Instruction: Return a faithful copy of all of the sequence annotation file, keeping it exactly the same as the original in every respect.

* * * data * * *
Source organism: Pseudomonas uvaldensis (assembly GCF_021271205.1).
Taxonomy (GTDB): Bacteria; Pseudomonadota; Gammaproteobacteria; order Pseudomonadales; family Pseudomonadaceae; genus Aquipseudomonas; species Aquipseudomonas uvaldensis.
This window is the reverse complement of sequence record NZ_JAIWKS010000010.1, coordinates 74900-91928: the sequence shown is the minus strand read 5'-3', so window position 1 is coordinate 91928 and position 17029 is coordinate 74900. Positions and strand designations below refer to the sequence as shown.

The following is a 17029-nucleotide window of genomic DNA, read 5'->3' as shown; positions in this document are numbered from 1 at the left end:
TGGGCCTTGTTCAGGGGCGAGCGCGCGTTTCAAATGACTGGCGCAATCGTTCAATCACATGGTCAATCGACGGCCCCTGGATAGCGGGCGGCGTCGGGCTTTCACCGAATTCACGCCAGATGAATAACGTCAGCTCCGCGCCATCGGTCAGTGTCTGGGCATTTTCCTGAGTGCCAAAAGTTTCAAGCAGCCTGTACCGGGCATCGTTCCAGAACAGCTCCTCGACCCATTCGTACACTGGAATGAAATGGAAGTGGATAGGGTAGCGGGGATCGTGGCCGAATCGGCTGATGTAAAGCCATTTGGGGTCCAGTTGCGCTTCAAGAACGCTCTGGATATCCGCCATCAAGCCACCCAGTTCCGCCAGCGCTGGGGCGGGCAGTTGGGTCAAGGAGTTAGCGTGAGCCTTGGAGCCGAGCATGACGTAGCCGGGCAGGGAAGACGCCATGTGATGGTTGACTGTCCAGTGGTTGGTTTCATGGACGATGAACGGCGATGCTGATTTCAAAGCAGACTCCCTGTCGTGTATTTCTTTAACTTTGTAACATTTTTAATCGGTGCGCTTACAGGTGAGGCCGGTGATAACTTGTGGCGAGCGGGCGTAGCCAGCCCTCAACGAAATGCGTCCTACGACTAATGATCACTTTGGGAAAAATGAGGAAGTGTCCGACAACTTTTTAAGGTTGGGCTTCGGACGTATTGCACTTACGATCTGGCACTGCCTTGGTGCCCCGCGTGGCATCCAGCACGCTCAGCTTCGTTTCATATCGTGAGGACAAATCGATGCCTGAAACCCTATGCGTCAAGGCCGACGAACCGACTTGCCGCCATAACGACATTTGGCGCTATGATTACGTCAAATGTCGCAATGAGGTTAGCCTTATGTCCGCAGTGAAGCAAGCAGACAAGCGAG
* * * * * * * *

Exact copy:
Source organism: Pseudomonas uvaldensis (assembly GCF_021271205.1).
Taxonomy (GTDB): Bacteria; Pseudomonadota; Gammaproteobacteria; order Pseudomonadales; family Pseudomonadaceae; genus Aquipseudomonas; species Aquipseudomonas uvaldensis.
This window is the reverse complement of sequence record NZ_JAIWKS010000010.1, coordinates 74900-91928: the sequence shown is the minus strand read 5'-3', so window position 1 is coordinate 91928 and position 17029 is coordinate 74900. Positions and strand designations below refer to the sequence as shown.

The following is a 17029-nucleotide window of genomic DNA, read 5'->3' as shown; positions in this document are numbered from 1 at the left end:
TGGGCCTTGTTCAGGGGCGAGCGCGCGTTTCAAATGACTGGCGCAATCGTTCAATCACATGGTCAATCGACGGCCCCTGGATAGCGGGCGGCGTCGGGCTTTCACCGAATTCACGCCAGATGAATAACGTCAGCTCCGCGCCATCGGTCAGTGTCTGGGCATTTTCCTGAGTGCCAAAAGTTTCAAGCAGCCTGTACCGGGCATCGTTCCAGAACAGCTCCTCGACCCATTCGTACACTGGAATGAAATGGAAGTGGATAGGGTAGCGGGGATCGTGGCCGAATCGGCTGATGTAAAGCCATTTGGGGTCCAGTTGCGCTTCAAGAACGCTCTGGATATCCGCCATCAAGCCACCCAGTTCCGCCAGCGCTGGGGCGGGCAGTTGGGTCAAGGAGTTAGCGTGAGCCTTGGAGCCGAGCATGACGTAGCCGGGCAGGGAAGACGCCATGTGATGGTTGACTGTCCAGTGGTTGGTTTCATGGACGATGAACGGCGATGCTGATTTCAAAGCAGACTCCCTGTCGTGTATTTCTTTAACTTTGTAACATTTTTAATCGGTGCGCTTACAGGTGAGGCCGGTGATAACTTGTGGCGAGCGGGCGTAGCCAGCCCTCAACGAAATGCGTCCTACGACTAATGATCACTTTGGGAAAAATGAGGAAGTGTCCGACAACTTTTTAAGGTTGGGCTTCGGACGTATTGCACTTACGATCTGGCACTGCCTTGGTGCCCCGCGTGGCATCCAGCACGCTCAGCTTCGTTTCATATCGTGAGGACAAATCGATGCCTGAAACCCTATGCGTCAAGGCCGACGAACCGACTTGCCGCCATAACGACATTTGGCGCTATGATTACGTCAAATGTCGCAATGAGGTTAGCCTTATGTCCGCAGTGAAGCAAGCAGACAAGCGAG